In a city that prides itself on its traditions, Pikesville is a shining example of just how little can change, no matter how much time goes by. Reisterstown Road is still the main retail thoroughfare. The housing stock mostly dates back to the 1960s. Essentially, Pikesville remains the same close-in, quasi-urban neighborhood it has always been.
The Pikesville Volunteer Fire Company has been around since 1897. (Photo by Jessica M. Garrett, Special to SunSpot)
"Always," in this case, refers to 1770, the year settlement began in the area. The town was named for Gen. Zebulon Pike, who surely merits a mention. He was an explorer who tracked the upper Mississippi in the early 1800s. During the War of 1812 he was killed by the accidental explosion of a powder magazine. The editor of Pike's letters and journals, Donald Jackson, later wrote: "Nothing that Zebulon Montgomery Pike ever tried to do was easy, and most of his luck was bad."
Despite its inauspicious namesake, Pikesville has fared quite well over the years. Quiet middle-class neighbors have tended to their 1950s- and 1960s-era homes. Retail still thrives along Reisterstown Road, with small restaurants and import groceries nestled among jewelers, toy stores and the like.
Even the local fire company is a model of stability. Founded in 1897, the Pikesville Volunteer Fire Company continues to protect some 80 square miles of Baltimore County.
Another proud institution in the community is the library, which opened to the public in 1946. It moved to its present location in the Pikesville Community Center in 1982, having outgrown its previous home. With more than 65,000 books and recordings, and well over 100 periodicals and newspapers, it is among the busiest libraries in the Baltimore County system.
Margo Schwartz reads to her grandson Yehuda, 2, at the Pikesville library. (Photo by Jessica M. Garrett, Special to SunSpot)
Also worth a visit is , operated jointly by the Maryland State Police and its alumni association. Located on the grounds of the Maryland State Police Headquarters, the museum displays artifacts, photographs, equipment and memorabilia documenting police activities.
Pikesville's professional-services sector has been thriving in recent years, thanks to its proximity to downtown Baltimore and its relatively high-income population base. In fact, nearly a dozen new office buildings have gone up in Pikesville over the last decade, many of them occupied by doctors' offices and other professionals.
There have been some hotly contested issues, too, as the community looks for ways to direct its slow but steady growth.
Residents have been especially vocal in expressing their views on the redevelopment of the 167-acre Bonnie View Country Club property as a residential community. With proposals on the table in early 2003 to convert the defunct country club into either a single-family home community or a neighborhood for active adults, residents pushed hard for assurances that any redevelopment would not wreak havoc on the local traffic scene.
There has also been debate over the future of the commercial district, with some saying that the community should demand a more upscale vision from incoming retailers.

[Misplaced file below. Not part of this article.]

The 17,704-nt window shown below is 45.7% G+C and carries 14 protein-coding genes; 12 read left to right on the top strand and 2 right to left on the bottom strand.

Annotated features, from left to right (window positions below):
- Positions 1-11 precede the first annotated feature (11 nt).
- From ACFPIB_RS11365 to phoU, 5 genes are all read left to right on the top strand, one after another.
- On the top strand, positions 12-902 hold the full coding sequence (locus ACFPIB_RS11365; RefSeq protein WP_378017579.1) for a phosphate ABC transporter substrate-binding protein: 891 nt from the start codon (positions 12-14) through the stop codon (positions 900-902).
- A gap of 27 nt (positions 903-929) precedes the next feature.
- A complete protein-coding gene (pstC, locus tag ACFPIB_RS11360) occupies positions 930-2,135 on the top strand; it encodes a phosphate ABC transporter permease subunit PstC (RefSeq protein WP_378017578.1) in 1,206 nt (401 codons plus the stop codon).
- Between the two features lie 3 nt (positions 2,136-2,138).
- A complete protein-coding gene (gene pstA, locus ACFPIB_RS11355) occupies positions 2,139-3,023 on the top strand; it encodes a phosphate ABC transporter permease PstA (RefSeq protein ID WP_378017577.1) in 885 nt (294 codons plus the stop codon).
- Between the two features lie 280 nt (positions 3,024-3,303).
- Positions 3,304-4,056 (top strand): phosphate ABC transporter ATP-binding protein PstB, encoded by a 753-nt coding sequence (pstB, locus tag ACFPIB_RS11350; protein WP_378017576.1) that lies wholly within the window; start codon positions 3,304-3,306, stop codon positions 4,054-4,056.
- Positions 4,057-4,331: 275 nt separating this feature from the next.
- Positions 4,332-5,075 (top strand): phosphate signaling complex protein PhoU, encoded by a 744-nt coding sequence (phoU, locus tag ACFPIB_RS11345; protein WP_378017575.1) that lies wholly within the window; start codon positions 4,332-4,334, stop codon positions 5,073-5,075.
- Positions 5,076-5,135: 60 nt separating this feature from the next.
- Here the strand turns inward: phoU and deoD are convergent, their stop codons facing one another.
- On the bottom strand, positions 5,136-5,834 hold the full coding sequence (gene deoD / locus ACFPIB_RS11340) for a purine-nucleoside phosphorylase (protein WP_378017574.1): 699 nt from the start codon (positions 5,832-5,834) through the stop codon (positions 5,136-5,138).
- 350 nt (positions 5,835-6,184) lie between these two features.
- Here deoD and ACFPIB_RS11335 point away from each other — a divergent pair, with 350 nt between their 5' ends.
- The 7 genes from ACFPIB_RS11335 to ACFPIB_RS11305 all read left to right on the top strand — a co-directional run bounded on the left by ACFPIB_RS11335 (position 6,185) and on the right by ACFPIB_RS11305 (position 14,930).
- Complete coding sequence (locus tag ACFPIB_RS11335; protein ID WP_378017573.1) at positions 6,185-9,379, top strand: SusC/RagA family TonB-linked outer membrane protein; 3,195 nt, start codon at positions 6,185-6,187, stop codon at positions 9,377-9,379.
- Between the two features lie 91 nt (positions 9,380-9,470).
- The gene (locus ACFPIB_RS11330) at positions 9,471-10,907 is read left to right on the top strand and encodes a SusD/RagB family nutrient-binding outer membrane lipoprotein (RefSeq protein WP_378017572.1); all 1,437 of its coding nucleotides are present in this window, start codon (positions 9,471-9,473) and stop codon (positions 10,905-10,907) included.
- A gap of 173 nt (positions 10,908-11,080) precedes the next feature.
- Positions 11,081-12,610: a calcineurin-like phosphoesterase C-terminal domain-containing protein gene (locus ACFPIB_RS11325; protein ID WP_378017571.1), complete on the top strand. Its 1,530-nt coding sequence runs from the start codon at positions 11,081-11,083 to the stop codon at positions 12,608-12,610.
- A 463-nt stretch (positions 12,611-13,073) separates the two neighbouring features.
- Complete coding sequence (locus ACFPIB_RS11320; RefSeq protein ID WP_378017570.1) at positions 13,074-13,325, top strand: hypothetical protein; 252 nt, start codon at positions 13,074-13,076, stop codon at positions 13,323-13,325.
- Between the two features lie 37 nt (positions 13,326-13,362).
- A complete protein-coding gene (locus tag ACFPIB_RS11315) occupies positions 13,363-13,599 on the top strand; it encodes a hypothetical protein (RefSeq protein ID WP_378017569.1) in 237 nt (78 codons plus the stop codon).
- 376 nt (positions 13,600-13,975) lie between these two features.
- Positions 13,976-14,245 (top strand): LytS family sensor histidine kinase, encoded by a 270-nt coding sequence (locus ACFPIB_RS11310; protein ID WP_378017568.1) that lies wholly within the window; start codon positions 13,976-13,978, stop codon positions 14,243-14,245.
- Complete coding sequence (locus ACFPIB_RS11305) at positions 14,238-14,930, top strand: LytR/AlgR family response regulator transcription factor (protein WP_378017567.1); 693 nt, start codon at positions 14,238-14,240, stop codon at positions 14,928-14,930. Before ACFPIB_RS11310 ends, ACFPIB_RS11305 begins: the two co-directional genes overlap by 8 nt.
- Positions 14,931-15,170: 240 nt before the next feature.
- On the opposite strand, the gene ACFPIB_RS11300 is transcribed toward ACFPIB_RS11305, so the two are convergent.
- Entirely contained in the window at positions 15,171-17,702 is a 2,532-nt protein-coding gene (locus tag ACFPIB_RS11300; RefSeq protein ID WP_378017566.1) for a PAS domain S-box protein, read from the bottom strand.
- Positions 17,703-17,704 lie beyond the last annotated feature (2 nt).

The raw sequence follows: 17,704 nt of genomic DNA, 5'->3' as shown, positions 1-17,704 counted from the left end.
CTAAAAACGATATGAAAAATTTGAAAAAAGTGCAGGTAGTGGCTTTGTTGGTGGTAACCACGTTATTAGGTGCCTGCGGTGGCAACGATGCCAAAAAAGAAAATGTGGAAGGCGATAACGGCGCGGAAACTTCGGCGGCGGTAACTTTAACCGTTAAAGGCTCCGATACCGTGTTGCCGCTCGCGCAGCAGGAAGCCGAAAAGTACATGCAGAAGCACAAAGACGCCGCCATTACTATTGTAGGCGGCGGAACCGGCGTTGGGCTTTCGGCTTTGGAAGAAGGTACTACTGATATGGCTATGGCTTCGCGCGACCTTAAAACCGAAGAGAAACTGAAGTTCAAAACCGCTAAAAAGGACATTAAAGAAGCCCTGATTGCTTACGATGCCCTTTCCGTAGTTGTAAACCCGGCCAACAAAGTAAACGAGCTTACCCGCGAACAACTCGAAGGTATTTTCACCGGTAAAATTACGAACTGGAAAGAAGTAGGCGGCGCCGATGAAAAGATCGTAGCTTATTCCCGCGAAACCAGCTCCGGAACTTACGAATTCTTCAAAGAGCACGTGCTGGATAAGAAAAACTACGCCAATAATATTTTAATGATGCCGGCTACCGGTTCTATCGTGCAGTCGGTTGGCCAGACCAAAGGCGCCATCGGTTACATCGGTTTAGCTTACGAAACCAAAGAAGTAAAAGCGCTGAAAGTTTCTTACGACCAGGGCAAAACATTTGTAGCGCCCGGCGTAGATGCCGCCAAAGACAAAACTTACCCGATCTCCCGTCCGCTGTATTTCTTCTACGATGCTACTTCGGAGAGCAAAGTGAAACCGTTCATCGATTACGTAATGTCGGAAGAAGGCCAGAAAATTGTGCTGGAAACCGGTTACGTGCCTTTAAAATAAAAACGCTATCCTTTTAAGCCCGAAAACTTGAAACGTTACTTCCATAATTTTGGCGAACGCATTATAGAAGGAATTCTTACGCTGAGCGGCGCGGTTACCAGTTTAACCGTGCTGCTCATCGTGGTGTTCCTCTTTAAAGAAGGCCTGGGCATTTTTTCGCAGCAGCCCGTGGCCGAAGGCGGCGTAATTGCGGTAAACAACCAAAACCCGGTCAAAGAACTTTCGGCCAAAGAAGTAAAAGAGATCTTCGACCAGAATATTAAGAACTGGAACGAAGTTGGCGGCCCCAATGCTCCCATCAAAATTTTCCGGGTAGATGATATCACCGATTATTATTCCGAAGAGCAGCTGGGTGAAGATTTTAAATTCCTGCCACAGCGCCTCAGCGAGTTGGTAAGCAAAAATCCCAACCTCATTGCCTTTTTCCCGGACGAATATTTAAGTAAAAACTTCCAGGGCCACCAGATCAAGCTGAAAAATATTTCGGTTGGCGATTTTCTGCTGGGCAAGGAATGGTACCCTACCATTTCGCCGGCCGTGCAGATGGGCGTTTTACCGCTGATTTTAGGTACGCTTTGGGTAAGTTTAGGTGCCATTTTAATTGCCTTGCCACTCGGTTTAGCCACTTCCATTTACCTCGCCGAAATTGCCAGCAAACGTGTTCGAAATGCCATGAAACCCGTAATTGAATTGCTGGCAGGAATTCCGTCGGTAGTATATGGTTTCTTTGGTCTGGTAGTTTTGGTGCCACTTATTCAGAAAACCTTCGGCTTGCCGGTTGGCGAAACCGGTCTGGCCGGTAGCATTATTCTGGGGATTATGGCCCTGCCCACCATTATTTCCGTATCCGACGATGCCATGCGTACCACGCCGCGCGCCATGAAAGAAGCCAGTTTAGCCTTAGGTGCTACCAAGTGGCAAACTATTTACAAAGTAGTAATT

But all these conversations have been slow to result in any actions -- which should not come as a surprise, considering how slowly the Pikesville community itself has evolved over the years. Pikesville was predominantly Jewish in the 1950s, and it remains so today, although the arrival of Asian and Hispanic immigrant groups has begun to change the face of the neighborhood. Still, while some Jewish families have migrated to more distant suburbs, newly arrived Russian Jewish emigres have taken their place in Pikesville's ethnic mix. Meanwhile, the core of the Jewish presence here remains the Orthodox Jews, whose religious laws require them to live within walking distance of their synagogues.
Thus among the offerings on Reisterstown Road, one will encounter not just Judaic bookstores, but also kosher groceries, kosher bakeries and Russian import shops.
One can also dine out at , a small and comfortable eatery known for its crab cakes and other aquatic fare. Or, Al Pacino Cafe, whose menu includes Middle East-inspired dishes and wood-oven pizzas.
For another take on traditional fare, locals have long patronized , an edible paean to chopped liver, matzoh ball soup, blintzes and very large deli sandwiches. Don't be afraid if you happen to hear "Bam!," "Crack!" or "Mahj" shouted out among a group of women. They're probably regulars holding their weekly Mah-Jongg get-together.
Upscale eats and shops can be found at the Festival at Woodholme, located less than a mile outside the beltway, somewhat afar from Pikesville's older central district.
Even further upscale is the historic , site of many a high-class wedding. The columned portico was fashioned after Mount Vernon, home of George Washington. The library is paneled walnut, with Scarsdale carvings decorating the fireplace. The Grand Ballroom boasts a 25-foot ceiling, chandeliers, wall sconces and a 100-year-old hardwood floor.
For something a bit less 18th century, the offers a garden-like setting, oversized rooms and amenities such as in-room movies and dual line telephones with data ports and voice mail. There's a hair salon on site, along with a jewelry shop, travel agent, camera shop and a bank. Recreational facilities include half a dozen indoor tennis courts, a fitness center, outdoor pool and saunas.
The Hilton -- situated just off the beltway -- helps to illustrate just how much Pikesville is a bedroom community. Once visitors tire of the ethnic eateries and culture that the suburb has to offer, they can head for the beltway and the 20-minute trip into downtown Baltimore.